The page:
Students participating in SAT math competitions will have to solve ratios, rates, and proportions problems. If you take a look at any **SAT math practice test**, you will see that ratios, rates, and proportions are among the most common challenges. So, let’s get started!

**What are ratios and how do we solve them?**

**Definition**

Ratios are in fact fractions, that compare between two numbers. They are called “ratios” because they have been initially written like 1:2 instead of 12. The reading of 1:2 would be one half is akin to a one to two ratio; 25 would be written like 2:5, and read like 2 fifths, or 2 to 5 ratio.

**Solution**

We have the following exercise: What is the ratio of a:b, where 3a=7b?

The first operation to do is turn it into a fraction, so we have ab; in order to do so we divide everything to 3, thus: 3a3= 7a3, resulting in a = 7b3.

The next step is to bring a over b, so we divide both sides to b, as:

ab = 7b3b , we eliminate the b’s and end up with ab = 73 , which leads us to the beautiful result of the ratio of a:b is 7:3.

**What are rates and how do we solve them?**

**Definition**

Rates are represented by the next formula: d = rt, where d is distance, r is rate, and t is time, the speed formula.

**Solution**

We will stumble at SAT math tests upon exercises like:

Mike can drive two laps at every 1.5 minutes in the national circuit. At this rate, how many minutes does Mike need to drive 12 laps? Laps refer to the distance of the circuit and 1.5 times is the time.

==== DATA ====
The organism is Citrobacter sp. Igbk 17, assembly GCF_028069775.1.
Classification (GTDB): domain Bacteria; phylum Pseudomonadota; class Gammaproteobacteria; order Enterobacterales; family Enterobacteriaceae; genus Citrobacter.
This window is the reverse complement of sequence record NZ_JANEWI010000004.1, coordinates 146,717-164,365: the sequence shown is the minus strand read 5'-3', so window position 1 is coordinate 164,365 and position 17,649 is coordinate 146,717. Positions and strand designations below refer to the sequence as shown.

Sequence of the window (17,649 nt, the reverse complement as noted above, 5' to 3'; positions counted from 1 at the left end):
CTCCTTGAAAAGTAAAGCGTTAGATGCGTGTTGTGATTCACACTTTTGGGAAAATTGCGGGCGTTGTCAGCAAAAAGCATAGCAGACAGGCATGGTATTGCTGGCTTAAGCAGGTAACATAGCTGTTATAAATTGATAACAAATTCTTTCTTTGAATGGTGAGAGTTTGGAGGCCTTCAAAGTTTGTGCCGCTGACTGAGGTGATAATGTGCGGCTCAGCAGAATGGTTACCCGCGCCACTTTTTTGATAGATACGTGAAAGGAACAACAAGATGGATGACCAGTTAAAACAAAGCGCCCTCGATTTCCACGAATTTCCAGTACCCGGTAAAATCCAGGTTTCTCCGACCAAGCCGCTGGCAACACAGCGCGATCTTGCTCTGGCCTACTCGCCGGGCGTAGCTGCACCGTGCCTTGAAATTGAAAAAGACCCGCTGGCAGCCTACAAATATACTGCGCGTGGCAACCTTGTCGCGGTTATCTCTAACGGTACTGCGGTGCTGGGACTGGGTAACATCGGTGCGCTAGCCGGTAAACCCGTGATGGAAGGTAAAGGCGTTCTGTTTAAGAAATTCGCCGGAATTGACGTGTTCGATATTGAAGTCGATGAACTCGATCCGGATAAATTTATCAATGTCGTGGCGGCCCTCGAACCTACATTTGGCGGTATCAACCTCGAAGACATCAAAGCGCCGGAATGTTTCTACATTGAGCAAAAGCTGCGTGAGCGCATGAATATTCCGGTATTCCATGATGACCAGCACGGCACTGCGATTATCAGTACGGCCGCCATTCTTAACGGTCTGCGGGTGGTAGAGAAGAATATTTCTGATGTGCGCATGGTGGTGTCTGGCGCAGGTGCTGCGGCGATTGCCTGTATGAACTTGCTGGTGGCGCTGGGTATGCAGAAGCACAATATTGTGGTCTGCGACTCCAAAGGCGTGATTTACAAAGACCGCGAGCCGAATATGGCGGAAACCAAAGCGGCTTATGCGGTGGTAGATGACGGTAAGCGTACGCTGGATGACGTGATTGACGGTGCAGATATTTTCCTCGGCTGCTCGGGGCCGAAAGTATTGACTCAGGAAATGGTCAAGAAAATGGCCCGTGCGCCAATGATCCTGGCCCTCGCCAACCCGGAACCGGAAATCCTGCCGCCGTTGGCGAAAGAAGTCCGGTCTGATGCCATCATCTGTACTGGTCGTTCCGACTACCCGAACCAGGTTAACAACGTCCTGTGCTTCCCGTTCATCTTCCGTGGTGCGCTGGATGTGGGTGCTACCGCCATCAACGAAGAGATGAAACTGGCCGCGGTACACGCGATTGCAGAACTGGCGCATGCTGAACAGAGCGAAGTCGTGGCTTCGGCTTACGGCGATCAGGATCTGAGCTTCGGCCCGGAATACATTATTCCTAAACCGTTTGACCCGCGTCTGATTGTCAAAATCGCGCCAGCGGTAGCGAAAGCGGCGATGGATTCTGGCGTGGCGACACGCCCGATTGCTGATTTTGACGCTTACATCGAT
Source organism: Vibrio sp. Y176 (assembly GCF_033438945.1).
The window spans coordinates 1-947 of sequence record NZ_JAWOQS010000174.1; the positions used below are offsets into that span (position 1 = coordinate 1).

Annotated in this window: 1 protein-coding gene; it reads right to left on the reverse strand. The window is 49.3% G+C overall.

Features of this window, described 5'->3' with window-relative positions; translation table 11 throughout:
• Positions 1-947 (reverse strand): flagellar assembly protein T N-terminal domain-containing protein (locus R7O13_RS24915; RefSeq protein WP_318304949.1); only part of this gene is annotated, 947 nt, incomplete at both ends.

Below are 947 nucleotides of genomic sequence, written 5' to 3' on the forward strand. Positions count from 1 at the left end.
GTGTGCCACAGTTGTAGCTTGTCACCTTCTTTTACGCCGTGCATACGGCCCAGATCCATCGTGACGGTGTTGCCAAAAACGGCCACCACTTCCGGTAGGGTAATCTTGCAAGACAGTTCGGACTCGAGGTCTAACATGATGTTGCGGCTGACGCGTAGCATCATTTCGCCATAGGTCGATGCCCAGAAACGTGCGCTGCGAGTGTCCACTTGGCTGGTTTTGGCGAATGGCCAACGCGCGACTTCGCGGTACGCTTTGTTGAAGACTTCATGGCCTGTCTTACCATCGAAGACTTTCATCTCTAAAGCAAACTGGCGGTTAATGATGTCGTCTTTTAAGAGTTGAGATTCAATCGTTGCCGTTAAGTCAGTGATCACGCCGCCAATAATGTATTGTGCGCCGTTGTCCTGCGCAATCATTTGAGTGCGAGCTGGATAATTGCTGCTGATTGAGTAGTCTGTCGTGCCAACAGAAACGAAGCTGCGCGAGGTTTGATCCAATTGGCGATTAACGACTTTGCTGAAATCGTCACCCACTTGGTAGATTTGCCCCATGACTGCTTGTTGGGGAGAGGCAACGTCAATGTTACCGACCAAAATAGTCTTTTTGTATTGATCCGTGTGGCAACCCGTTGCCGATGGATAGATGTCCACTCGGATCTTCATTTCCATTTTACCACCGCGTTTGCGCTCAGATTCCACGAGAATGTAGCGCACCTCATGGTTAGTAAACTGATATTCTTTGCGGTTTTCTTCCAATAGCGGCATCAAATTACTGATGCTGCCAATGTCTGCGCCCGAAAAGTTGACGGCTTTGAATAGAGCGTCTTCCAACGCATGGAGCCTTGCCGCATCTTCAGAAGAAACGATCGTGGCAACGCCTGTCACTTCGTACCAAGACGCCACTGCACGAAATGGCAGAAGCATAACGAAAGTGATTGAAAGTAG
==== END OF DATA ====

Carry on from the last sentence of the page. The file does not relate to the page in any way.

Our formula for this particular exercise is:

2 = r x 1.5

How do we find r? We divide the whole formula by 1.5, and:

21.5 = r(1.5)1.5 , we reduce 1.5 from the r side and end up with:

21.5 = r . Still, we want to simplify the fraction more, so we will multiply the fraction with 2, resulting in:

43= r.

We still need to find the time it takes Mike to drive those 12 laps in a 43 rate, so:

12 (laps) = 43 (time). We reduce the formula by multiplying with 34, thus

3412 = 43(t) x 34; we reduce the 34 from one side, and result in:

34 x 12 = t, which reduced will end up being 9. So the answer to the question is that it will take Mike 9 minutes to drive 12 laps.

**What are proportions and how do we solve them?**

The interesting thing about the above SAT math exercise is that it could be solved through **proportions**, like this:

21.5 = 12x, where x is the time. We multiply them in a cross, and obtain: 1.5 x 12 = 18 and 2 x.

18 = 2x, so x = 9.

**Definition**

Proportions are expressed through the next formula: ab = cd , so a fraction equals another fraction.

**Solution**

When we solve proportions, we always cross multiply the values in the fraction, so we will multiply a to d, and b to c, meaning that bc = ad.

Let’s solve a proportion!

We have 16= x12 . What’s next? Cross multiplication.

6x = 12, thus x = 2. The solution is 16= 212

Once you start to get familiar with solving these SAT math problems, you will find that rates, ratios, and proportions are quite fun to solve. Also, you can easily apply them in real life to find out the right answer in recipes, or construction projects.

**At the Online Math Center…**

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